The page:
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New Colombian Heads Met at Extension School

Two right-wing politicians were elected president and vice president of Colombia late last month—ten years after they first met each other as students at Harvard.

The May 26 vote elected Álvaro Uribe Vélez president and Francisco Santos Calderón vice president by an unprecedented majority.

A decade ago, Uribe and Santos took classes at the Harvard Extension School and attended a dinner for Colombian students on campus, where they met each other for the first time.

At the time Uribe was a career politician, working his way from the regional level to national politics. Santos wrote for his family-owned newspaper El Tiempo and came to Harvard as a Nieman Fellow, through a program that brings mid-career journalists to the University.

The two studied business administration at the Extension School, and Santos took political science and negotiation classes.

Santos told The Crimson earlier last month that this experience at Harvard “was fundamental to my intellectual development.”

Campaigning on a message of “a firm hand and a big heart,” Uribe and Santos say they will implement hard-line policies that fit well with U.S.’ anti-terrorism policies.

Uribe has developed a reputation as an independent technocrat who does not engage in patronage and cronyism, said John H. Coatsworth, director of Harvard’s David Rockefeller Center for Latin American Studies.

“He’s known as somebody who is decisive, has good judgment, tended to employ people with good technical training as opposed to old style patronage politicians,” Coatsworth said. “So the other advantage people saw from him was his relative independence from the politics as usual.”

The election of Uribe and Santos is evidence of a recent hard-right turn in Colombian politics, perhaps most significantly regarding the government’s strategy in its ongoing conflict with leftist rebels.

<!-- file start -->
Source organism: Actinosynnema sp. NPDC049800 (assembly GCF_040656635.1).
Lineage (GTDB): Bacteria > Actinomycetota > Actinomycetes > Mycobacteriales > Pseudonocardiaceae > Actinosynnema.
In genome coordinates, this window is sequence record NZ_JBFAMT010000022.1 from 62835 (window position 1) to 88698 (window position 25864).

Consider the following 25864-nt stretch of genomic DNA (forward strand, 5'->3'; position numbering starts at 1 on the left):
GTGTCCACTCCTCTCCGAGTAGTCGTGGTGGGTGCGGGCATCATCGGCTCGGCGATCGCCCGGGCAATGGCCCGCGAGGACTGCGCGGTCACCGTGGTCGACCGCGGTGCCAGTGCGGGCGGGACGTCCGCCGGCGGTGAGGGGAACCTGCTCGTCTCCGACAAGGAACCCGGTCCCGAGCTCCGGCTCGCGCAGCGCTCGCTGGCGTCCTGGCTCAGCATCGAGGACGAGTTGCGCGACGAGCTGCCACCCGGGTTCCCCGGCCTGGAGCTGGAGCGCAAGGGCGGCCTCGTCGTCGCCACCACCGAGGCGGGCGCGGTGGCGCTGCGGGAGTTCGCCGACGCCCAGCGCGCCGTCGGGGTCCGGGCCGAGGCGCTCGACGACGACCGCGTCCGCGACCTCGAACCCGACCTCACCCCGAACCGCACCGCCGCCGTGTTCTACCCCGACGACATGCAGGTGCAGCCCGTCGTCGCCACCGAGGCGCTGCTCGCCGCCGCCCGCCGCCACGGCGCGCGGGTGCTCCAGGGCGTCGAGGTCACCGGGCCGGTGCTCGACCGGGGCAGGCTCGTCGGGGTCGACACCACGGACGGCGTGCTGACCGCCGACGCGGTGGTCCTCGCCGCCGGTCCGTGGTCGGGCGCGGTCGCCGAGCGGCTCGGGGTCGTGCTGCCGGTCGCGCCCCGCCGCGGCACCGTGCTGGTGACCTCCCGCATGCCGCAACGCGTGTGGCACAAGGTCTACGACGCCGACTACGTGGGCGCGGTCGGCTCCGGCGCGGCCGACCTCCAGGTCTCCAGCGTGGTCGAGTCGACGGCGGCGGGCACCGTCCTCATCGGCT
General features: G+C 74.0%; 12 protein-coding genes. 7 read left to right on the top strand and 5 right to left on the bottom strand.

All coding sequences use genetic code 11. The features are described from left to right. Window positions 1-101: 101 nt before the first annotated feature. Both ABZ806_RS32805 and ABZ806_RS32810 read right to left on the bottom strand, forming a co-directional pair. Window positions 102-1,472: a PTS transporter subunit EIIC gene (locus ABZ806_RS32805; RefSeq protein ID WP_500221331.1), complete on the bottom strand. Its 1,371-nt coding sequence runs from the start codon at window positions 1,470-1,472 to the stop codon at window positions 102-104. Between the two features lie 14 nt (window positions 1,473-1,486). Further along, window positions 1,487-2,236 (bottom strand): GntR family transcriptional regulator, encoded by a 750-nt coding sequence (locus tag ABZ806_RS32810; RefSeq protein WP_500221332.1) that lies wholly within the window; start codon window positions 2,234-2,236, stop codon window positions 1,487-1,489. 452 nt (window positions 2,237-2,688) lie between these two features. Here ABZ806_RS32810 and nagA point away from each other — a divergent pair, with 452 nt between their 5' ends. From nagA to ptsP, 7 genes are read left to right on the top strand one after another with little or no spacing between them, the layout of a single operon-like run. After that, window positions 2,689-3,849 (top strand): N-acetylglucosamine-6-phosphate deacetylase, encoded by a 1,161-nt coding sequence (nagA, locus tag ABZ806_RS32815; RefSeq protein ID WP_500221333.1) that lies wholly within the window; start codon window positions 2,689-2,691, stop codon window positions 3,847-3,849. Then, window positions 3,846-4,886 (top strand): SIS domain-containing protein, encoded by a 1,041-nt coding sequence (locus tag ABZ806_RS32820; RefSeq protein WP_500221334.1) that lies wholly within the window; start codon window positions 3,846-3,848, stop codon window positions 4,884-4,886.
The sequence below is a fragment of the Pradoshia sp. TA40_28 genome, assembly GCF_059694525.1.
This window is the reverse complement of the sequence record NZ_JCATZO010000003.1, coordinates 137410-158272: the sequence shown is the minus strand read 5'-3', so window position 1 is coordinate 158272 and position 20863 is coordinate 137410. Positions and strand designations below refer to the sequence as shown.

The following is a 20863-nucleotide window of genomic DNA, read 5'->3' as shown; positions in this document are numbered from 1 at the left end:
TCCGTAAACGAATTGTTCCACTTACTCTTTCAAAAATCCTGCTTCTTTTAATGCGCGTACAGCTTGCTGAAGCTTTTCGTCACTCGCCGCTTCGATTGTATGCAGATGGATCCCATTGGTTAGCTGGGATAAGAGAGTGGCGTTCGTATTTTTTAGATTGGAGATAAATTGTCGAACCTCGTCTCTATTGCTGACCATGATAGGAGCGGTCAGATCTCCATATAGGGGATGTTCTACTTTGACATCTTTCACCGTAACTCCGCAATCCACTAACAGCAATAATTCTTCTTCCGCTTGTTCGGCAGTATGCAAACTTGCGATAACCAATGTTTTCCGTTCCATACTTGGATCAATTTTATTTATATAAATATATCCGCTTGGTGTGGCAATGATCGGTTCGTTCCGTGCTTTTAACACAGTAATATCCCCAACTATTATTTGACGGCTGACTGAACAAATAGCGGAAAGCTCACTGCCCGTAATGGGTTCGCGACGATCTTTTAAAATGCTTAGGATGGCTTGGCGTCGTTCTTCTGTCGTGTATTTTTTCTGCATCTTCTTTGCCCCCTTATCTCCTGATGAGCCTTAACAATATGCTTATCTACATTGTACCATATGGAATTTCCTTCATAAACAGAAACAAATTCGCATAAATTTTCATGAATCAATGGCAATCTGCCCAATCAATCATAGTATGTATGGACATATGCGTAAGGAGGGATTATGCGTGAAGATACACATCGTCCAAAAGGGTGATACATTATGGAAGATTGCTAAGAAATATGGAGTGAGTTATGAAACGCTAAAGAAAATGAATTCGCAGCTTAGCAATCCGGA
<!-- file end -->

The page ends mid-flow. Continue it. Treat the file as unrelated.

Their campaign promise to nearly double the size of the military and to enlist the role of paramilitary groups has worried human rights organizations, because the paramilitary groups have long been said to violate human rights.

Their election comes during a conservative swing in Colombia. Although outgoing President Andres Pastrana attempted to negotiate with the rebels, ceding a large portion of the country to the rebels, by the end of his term negotiations had broken down. He decided earlier this year to send government troops back into the previously ceded region.

Coatsworth said the “linchpin” of support for Uribe’s hard-line policies will come from the United States.

Although Uribe has not yet come to Washington, Coatsworth said it is “clear” that the Department of Defense, as well as Vice President Dick Cheney, will support expanding military aid to Colombia with Uribe at the helm.

But he said it remains unclear how Secretary of State Colin Powell, who in the past has often distanced himself from Cheney’s foreign policy stances, would stand on expanding military aid to fight Colombia’s civil war.

The U.S. could expand military aid beyond drug trafficking to the wider civil war, Coatsworth speculated.

He said the U.S. war on terrorism could also spur increased military aid to fight Colombian leftist groups, whose strategies of kidnapping and guerrilla tactics are often characterized as terrorism.

The Bush administration has already promoted the connection between drug trafficking and terrorist organizations in its national anti-drug campaign.

“It’s so important for Americans to know that the traffic in drugs finances the work of terror, sustaining terrorists, that terrorists use drug profits to fund their cells to commit acts of murder,” Bush said earlier this year. “If you quit drugs, you join the fight against terror in America.”

And in a panel discussion on Colombia last month at the Kennedy School of Government, Dean Joseph S. Nye said the Colombian guerrillas had committed “terrorist actions in our hemisphere.”

—Staff writer Stephanie M. Skier can be reached at skier@fas.harvard.edu.

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